H5E_minor_t error_code;
 const char *str;
} H5E_minor_mesg_t;
/* An error stack */
typedef struct H5E_t {
 /*intn*/int nused; /*num slots currently used in stack */
 H5E_error_t slot[H5E_NSLOTS]; /*array of error records */
} H5E_t;
/*
* The error stack. Eventually we'll have some sort of global table so each
* thread has it's own stack. The stacks will be created on demand when the
* thread first calls H5E_push().
*/
extern H5E_t H5E_stack_g[1];
#define H5E_get_my_stack() (H5E_stack_g+0)
/* end of declarations from H5private.h */
/*
* 'libraryError' is called by routines of the JHI C interface.
* This routine does the following:
* 1. looks up the major error number from the global error stack
* (See getMajorErrorNumber below)
* 2. determines which exception to raise
* (See defineHDF5LibraryException, below)
* 3. calls the JNI to look up, and create a Java Exception of the
* appropriate class, with the appropriate message.
* 4. calls the JNI to throw the exception.
*
* This routine never returns.
*/
jboolean libraryError( JNIEnv *env)
{
 jmethodID jm;
 jclass jc;
 char *args[2];
 char *exception;
 jobject ex;
 jstring str;
 char *msg;
 int rval, min_num, maj_num;
 maj_num = (int)getMajorErrorNumber();
 exception = (char *)defineHDF5LibraryException(maj_num);
 jc = (*env)->FindClass(env, exception);
 if (jc == NULL)
 return JNI_FALSE;
 }
 jm = (*env)->GetMethodID(env, jc, "<init>", "(Ljava/lang/String;)V");
 if (jm == NULL) {
 return JNI_FALSE;
 }
 min_num = (int)getMinorErrorNumber();
 msg = (char *)H5Eget_minor((H5E_minor_t)min_num);
 str = (*env)->NewStringUTF(env,msg);
 /* call the constructor for 'exception'
 * with the minor error message as the message
 */
 args[0] = (char *)str;
 args[1] = 0;
 ex = (*env)->NewObjectA ( env, jc, jm, (jvalue *)args );
 rval = (*env)->Throw(env, ex );
 /* NOT REACHED */
 return JNI_TRUE;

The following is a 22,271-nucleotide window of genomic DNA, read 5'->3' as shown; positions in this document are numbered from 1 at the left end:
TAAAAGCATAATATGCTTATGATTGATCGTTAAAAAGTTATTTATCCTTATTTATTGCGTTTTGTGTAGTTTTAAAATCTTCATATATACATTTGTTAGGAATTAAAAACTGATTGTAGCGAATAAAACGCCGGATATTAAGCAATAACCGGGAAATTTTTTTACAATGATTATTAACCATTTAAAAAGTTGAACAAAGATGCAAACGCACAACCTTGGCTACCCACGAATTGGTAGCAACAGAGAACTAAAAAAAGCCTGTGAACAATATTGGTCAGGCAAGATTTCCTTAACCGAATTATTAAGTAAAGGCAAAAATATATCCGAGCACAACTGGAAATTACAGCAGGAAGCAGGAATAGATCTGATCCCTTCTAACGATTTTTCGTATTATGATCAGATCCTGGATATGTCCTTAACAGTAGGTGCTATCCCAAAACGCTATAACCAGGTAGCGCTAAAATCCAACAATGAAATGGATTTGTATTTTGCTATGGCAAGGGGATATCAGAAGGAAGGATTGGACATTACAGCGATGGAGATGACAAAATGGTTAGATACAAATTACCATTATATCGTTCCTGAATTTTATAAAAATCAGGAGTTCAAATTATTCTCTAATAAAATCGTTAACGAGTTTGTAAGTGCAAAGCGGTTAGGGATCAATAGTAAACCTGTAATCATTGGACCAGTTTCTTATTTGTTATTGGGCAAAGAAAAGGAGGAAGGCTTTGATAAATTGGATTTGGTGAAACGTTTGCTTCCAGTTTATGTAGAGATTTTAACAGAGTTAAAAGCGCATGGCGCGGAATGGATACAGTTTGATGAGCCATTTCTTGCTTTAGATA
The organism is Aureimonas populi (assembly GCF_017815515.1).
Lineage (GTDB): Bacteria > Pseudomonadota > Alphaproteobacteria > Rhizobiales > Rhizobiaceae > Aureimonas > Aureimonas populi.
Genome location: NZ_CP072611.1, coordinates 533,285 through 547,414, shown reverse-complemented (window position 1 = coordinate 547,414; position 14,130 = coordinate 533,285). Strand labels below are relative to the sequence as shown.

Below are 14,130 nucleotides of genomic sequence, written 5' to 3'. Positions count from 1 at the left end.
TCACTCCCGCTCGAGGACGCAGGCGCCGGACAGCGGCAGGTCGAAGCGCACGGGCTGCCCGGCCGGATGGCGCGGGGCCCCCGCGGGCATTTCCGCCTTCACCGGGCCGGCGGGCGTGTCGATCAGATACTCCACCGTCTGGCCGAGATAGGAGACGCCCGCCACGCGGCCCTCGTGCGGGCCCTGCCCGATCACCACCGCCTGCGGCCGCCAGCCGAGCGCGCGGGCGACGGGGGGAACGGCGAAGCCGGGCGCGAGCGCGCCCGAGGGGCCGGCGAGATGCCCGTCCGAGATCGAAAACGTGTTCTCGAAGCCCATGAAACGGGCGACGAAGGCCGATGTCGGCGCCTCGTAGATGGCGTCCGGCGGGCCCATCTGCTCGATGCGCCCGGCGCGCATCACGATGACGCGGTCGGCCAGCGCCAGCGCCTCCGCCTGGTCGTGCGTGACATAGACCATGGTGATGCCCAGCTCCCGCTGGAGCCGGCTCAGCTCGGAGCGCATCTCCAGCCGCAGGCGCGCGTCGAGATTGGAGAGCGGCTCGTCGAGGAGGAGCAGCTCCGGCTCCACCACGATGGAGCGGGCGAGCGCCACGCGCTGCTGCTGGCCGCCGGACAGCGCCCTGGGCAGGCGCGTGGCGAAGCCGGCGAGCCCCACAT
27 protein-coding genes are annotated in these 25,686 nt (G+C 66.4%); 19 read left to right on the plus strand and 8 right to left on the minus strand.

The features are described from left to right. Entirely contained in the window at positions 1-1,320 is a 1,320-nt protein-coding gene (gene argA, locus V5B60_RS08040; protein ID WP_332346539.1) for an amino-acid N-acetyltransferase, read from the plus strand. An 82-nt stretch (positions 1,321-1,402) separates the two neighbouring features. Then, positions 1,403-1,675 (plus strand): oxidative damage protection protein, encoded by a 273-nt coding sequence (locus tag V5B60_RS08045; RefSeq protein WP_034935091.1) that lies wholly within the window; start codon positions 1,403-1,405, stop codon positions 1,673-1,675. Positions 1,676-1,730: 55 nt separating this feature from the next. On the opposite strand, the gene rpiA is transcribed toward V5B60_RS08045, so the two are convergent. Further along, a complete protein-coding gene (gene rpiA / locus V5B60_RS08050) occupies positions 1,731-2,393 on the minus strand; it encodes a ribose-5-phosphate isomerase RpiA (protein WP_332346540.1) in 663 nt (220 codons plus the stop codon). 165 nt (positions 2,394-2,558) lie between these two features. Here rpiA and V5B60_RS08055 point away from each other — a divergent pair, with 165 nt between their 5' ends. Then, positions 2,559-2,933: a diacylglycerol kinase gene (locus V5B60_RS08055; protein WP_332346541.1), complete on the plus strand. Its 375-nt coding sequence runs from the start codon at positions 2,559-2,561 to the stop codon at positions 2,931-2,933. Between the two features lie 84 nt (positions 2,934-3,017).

}
/* getMajorErrorNumber
* look at the HDF5 library error stack, get the major error code
*/
int getMajorErrorNumber()
{
 H5E_t *estack = H5E_get_my_stack ();
 H5E_error_t *err_desc;
 H5E_major_t maj_num = H5E_NONE_MAJOR;
 if (estack && estack->nused>0){
 err_desc = estack->slot+0;
 maj_num = err_desc->maj_num;
 }
 return (int) maj_num;
}
char *defineHDF5LibraryException(int maj_num)
{
 H5E_major_t err_num = (H5E_major_t) maj_num;
 /* Map the error code to the name of an exception */
 switch (err_num)
 {
 case H5E_ARGS:
 return "hdf/hdf5lib/exceptions/HDF5FunctionArgumentException";
 case H5E_RESOURCE:
 return "hdf/hdf5lib/exceptions/HDF5ResourceUnavailabletException";
 case H5E_INTERNAL:
 /* ... etc. */
 default:
 return "hdf/hdf5lib/exceptions/HDF5LibraryException";
 }
}
The libraryError() routine is called in the JHI5 whenever a return status indicates an HDF5 error. For example:
JNIEXPORT jint JNICALL Java_hdf_hdf5lib_H5_H5Fopen
 (JNIEnv *env, jclass class, jstring name, jint flags, jint access_id)
{
 hid_t status;
 char* file;
 jboolean isCopy;

 if (name == NULL) {
 /* raise Java exception -- bad argument? */
 nullArgument( env,"H5Fopen: name is NULL");
 return -1;
 }

 file = (char *)(*env)->GetStringUTFChars(env,name,&isCopy);
 if (file == NULL) {
 /* Raise Java exception -- out of memory or something? */
 JNIFatalError( env,"H5Fopen: file name not pinned");
 return -1;
 }
 status = H5Fopen(file, (unsigned) flags, (hid_t) access_id );

 (*env)->ReleaseStringUTFChars(env,name,file);
 /* If status < 0, there was an error */
 if (status < 0) {
 /* Call routine to look up and throw a Java exception */
 libraryError(env);
 }
 return (jint)status;
}
The code above shows the implementation of the interface to the HDF-5 H5Fopen() routine. If the call to the HDF-5 library returns "FAIL" (< 0), then the JHI5 code calls "libraryError()", which will create and throw a Java exception. This example also shows that other exceptions may be thrown in cases where the JHI5 itself detects an error, such as a NULL argument.

In the calling Java program, calls to the JHI5 must catch possible exceptions from the HDF-5 library. The program may ignore exceptions, look at the information in the exception, or take appropriate action such as raising an alert box. The calling program may handle different exceptions differently. The following shows how the H5Fopen() method would be called.

try {
 H5.H5Fopen(file, accessFlags, otherflags);
} catch (HDF5LibraryException ex) {
 /* handle some exception */
 /* or raise alert or something...*/
}

- - Last modified: 06 July 2016